To the distress of some of my more OCD neighbors I’ve begun to convert part of my front lawn, such as it is, into a wildflower space for the pollinators. I started doing this three years ago. The wildflowers have begun to expand their territory outward and in time may take up most of the lawn. There are no restrictions concerning this in our very lenient HOA’s rules. I’m doing the same thing in the back yard, with the addition of a couple of cannabis plants. We’re now allowed to grow four in Virginia so long as they can’t be seen from the street or by children. All of our neighbors’ kids are grown and on their own, so no issues there. This is the first year I’ve done this. I’m curious to see how the plants will do in Virginia’s very changeable climate. Things can swing from Midwest cold to Florida torrid almost overnight. One day we have the furnace running, the next we’re considering turning on the a/c. This Spring has been especially weird. While the West is dry and baking, we’re sodden and chilly.

  10. anat says

    Recommended reading: Happy City by Charles Montgomery. All about how US suburbs are bad for health and personal development, about cities that did or are doing things better, about urban design ideas that can repair existing suburbs, how to go about it right and how to do it wrong despite ‘right’ advertising.

    I live in an inner suburb. Decent public transportation to the city means that we typically only drive once a week for errands and once in a longer while for trips out of town. I have 2 or 3 grocery stores within what I consider walking distance (2 within a mile from home, the 3rd is 2.5 miles away) 4-5 pharmacies, quite a few places to eat out for those who are interested in that (not a priority for us), lots of green spaces. Most of the place is single-family zoned but there has been much construction of apartments along major roads. And now the city is considering doing away with single family zoning altogether. (This used to be a very white place, many neighborhoods forbade non-white residents back when that was legal, but has been diversifying over the last 2 decades to the point that at least half of the elementary schools are ‘majority-minority’.)

  11. asclepias says

    Can’t argue with both racism and cars. Where I lived in grad school (Akron, OH) was pretty soulless, too (though it was just 6 blocks away from the bus stop–not that the public transportation there was particularly convenient, but at least it existed). Where I lived was very black and very poor. The outlying parts of the city (I’ve never understood how cities are separated into different cities out there–it’s one continuous block from Akron to Cleveland) were whiter and wealthier. I’d add classism to the list of isms. I took a long bike ride yesterday on one of my favorite tracks and discovered that there are a TON of houses being built out in the “country.” Houses like I (and probably most of us) live in are “starter houses.” I will never understand why a “smaller” house is just not good enough. Plus, where the hell are all these people coming from? News flash: Cheyenne, Wyoming is on the High Plains. The water situation here is going to get a lot worse. (I’ll lay odds that most of the people buying these houses don’t even live here–they’re just wealthy Californians who buy these houses in order to say they own property in Wyoming. Wyoming allows will decanting, but you’ve got to have some sort of tie to the state in order to do it.)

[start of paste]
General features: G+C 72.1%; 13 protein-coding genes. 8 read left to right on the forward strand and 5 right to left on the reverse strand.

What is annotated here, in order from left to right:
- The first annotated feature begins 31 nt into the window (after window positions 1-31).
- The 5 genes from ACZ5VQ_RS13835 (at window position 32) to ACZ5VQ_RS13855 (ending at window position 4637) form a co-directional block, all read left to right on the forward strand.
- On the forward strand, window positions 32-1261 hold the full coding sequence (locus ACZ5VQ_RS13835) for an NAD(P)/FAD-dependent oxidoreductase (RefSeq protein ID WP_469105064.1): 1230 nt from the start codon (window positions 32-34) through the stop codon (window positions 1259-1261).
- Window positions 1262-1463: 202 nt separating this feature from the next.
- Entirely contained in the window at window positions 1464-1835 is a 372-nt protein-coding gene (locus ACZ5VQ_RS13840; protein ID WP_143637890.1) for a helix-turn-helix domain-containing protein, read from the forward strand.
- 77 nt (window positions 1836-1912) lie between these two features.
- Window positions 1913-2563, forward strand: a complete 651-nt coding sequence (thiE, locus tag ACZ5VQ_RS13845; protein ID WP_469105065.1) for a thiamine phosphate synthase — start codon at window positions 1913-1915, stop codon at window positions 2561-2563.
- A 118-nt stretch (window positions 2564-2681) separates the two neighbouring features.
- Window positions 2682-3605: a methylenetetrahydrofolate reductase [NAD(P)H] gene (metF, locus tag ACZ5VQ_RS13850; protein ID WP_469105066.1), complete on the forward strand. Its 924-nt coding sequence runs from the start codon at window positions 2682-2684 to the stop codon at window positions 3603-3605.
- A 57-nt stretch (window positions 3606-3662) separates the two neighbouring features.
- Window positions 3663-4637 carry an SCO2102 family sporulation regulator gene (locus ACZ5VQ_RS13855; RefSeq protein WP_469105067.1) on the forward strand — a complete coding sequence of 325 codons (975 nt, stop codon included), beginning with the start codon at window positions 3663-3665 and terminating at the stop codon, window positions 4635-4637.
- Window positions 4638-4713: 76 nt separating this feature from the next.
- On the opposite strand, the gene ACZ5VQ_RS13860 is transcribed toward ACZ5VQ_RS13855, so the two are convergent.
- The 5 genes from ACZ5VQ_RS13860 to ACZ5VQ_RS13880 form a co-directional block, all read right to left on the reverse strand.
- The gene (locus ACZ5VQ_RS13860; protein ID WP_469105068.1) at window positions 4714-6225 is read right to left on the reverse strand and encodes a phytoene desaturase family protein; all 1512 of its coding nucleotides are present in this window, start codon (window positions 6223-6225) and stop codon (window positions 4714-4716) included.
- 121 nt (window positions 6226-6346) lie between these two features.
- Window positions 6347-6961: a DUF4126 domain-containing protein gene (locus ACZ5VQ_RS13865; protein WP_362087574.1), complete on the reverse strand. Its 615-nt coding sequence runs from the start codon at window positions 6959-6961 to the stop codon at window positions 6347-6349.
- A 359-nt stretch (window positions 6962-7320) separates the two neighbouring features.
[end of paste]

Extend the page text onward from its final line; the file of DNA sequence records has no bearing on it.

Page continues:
12. PaulBC says

    I grew up in the Northwest exurbs of Philadelphia (about 25 minutes by car to King of Prussia). It was indeed annoying to have to be driven everywhere. The saving grace was the presence of small farms adjacent to developments with owners who didn’t mind kids walking through. There were copses of trees where you could walk or make “forts.” When I was a older, I started biking and could get to other places, such as used bookstores. It wasn’t too bad, but most of the farms are gone now and replaced by McMansions or office parks, so it has lost much of its character. I wouldn’t move back.

    If it looked like that picture, it would truly be a wasteland. I am not a fan of cul de sacs at all. I agree that racism was an early driver of suburban development. More generally, the goal seems to be to isolate yourself from having to be part of any community. I’m an introvert, and I still think that’s an insane thing to do.

  13. Susan Montgomery says

    @14. Yeah, given the smashing success of high-density housing projects it’s puzzling that anyone would choose anything else.

  14. says

    I hate the suburbs. It’s terrible, and right now I can’t afford to move. Although I’m somewhat lucky in a couple respects. For one thing, I’m near the edge of the suburbs so I can fairly easily walk to a place with groceries and coffee and pizza. No bars or restaurants, though. There was one many moons ago (and Dolly Parton ate there once, apparently), but it’s no longer with us.